Articles | Volume 14, issue 6
Ocean Sci., 14, 1581–1601, 2018
Ocean Sci., 14, 1581–1601, 2018

Research article 21 Dec 2018

Research article | 21 Dec 2018

The effect of vertical mixing on the horizontal drift of oil spills

Johannes Röhrs et al.

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Cited articles

Breivik, O., Janssen, P. E. A. M., and Bidlot, J.-R.: Approximate Stokes Drift profiles in deep water, J. Phys. Oceanogr., 44, 2433–2445,, 2014. a, b
Broström, G., Drivdal, M., Carrasco, A., Christensen, K., and Mattsson, J.: The Golden Trader oil spill; evaluation of operational oil spill models, in: EGU General Assembly, 16, p. 15518, (last access: 19 December 2018), 2014. a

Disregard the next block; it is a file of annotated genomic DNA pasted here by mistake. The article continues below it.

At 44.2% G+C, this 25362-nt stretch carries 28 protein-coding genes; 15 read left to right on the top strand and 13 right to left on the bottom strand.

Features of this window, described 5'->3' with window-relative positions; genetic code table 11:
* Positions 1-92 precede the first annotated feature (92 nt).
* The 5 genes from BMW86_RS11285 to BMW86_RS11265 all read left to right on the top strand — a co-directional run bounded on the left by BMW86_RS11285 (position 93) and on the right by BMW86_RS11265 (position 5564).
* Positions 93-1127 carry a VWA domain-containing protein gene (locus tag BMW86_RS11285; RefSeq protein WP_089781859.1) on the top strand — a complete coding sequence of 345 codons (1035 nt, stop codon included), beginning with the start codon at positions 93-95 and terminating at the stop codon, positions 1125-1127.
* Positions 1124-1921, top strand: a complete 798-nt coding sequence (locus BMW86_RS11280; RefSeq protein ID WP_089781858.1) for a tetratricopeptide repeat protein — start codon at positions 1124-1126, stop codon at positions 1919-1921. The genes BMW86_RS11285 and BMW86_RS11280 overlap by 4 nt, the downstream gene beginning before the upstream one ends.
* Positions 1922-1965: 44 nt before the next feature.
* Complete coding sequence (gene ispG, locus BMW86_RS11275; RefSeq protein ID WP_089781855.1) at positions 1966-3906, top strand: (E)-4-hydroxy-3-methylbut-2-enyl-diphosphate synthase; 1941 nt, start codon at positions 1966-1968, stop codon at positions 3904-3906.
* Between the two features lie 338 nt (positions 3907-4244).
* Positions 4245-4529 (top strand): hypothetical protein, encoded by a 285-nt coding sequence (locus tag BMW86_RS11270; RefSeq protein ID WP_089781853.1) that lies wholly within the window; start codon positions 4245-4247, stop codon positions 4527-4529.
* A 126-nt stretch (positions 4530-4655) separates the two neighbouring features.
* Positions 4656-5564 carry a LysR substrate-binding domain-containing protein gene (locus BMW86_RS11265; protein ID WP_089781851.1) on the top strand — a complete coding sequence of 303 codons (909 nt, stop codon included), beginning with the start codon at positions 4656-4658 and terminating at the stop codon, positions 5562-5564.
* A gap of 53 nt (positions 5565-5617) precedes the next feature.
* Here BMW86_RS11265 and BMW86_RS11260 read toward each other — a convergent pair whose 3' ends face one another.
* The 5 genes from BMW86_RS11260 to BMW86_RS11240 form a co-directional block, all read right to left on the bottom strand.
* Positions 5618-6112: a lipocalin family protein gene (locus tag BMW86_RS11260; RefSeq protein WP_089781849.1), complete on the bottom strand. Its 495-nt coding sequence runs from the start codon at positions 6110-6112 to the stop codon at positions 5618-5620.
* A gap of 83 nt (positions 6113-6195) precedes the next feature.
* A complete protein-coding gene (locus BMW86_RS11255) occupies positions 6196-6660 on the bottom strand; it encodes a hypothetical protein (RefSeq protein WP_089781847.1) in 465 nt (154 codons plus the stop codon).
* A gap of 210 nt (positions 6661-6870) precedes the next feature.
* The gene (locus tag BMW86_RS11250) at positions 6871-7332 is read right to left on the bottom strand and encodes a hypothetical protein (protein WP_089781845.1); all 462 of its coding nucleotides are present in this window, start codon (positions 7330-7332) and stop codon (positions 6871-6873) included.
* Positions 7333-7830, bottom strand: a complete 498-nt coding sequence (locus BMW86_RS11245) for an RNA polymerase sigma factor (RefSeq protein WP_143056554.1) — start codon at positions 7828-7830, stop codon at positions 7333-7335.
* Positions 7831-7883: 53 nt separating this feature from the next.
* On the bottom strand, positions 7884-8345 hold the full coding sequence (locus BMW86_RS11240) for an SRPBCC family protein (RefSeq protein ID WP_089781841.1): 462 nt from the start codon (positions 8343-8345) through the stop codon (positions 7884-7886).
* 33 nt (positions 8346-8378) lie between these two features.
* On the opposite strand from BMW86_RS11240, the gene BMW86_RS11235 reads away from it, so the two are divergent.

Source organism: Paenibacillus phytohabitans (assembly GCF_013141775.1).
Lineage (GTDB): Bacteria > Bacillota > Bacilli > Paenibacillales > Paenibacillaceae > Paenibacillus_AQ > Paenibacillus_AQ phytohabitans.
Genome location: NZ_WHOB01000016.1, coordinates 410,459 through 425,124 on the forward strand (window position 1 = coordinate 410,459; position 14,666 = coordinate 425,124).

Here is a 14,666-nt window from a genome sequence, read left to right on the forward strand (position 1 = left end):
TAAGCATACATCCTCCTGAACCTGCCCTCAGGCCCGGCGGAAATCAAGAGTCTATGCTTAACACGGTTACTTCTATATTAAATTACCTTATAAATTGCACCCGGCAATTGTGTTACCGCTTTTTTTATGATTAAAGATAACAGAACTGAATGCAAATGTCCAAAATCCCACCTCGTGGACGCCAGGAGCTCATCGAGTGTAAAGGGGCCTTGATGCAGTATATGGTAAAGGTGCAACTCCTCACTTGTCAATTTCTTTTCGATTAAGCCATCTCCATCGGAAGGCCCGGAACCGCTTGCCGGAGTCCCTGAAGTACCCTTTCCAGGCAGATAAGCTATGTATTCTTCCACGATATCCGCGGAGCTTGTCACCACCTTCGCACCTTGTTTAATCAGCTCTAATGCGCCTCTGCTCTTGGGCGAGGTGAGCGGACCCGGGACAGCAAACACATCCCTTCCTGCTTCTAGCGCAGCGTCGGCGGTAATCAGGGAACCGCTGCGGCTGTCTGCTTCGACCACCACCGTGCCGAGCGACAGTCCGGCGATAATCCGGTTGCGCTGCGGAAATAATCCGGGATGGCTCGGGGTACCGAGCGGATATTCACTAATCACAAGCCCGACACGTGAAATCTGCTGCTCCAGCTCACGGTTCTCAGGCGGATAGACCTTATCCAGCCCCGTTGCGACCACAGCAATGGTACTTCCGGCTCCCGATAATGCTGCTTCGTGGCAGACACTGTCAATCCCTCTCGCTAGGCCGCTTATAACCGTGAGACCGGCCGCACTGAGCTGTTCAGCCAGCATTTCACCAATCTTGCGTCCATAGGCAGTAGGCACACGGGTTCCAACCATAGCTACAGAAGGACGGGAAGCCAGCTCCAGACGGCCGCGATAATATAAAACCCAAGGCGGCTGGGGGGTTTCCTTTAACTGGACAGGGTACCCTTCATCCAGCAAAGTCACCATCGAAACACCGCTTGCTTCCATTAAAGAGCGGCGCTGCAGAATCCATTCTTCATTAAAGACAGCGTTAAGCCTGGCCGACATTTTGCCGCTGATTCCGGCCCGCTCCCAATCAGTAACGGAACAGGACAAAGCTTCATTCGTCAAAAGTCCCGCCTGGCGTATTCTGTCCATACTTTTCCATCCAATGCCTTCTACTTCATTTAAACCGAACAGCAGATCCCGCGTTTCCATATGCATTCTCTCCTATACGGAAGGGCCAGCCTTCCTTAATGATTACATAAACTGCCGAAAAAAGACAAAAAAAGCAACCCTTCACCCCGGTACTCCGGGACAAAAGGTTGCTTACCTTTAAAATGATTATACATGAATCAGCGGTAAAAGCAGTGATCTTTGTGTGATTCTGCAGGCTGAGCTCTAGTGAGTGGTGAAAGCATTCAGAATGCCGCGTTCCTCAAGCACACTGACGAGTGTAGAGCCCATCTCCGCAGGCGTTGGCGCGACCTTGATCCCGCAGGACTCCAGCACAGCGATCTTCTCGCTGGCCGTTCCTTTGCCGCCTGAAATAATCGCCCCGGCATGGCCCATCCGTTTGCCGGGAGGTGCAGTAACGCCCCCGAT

Callaghan, A., de Leeuw, G., Cohen, L., and O'Dowd, C. D.: Relationship of oceanic whitecap coverage to wind speed and wind history, Geophys. Res. Lett., 35, L23609,, 2008. a, b
Callaghan, A. H.: On the Relationship between the Energy Dissipation Rate of Surface-Breaking Waves and Oceanic Whitecap Coverage, J. Phys. Oceanogr., 48, 2609–2626,, 2018. a
Christensen, K. H. and Terrile, E.: Drift and deformation of oil slicks due to surface waves, J. Fluid Mech., 620, 313,, 2009. a

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Short summary
Simulations of hypothetical oil spills are presented to investigate how the vertical mixing of oil affects transport towards various directions. It is shown that the horizontal transport of oil greatly varies for different oil types and weather conditions. These differences are a consequence of the entrainment of oil from the surface into the ocean. While oil spills often get entrained into the water by waves, we show that submerged oil typically resurfaces after a few hours or days.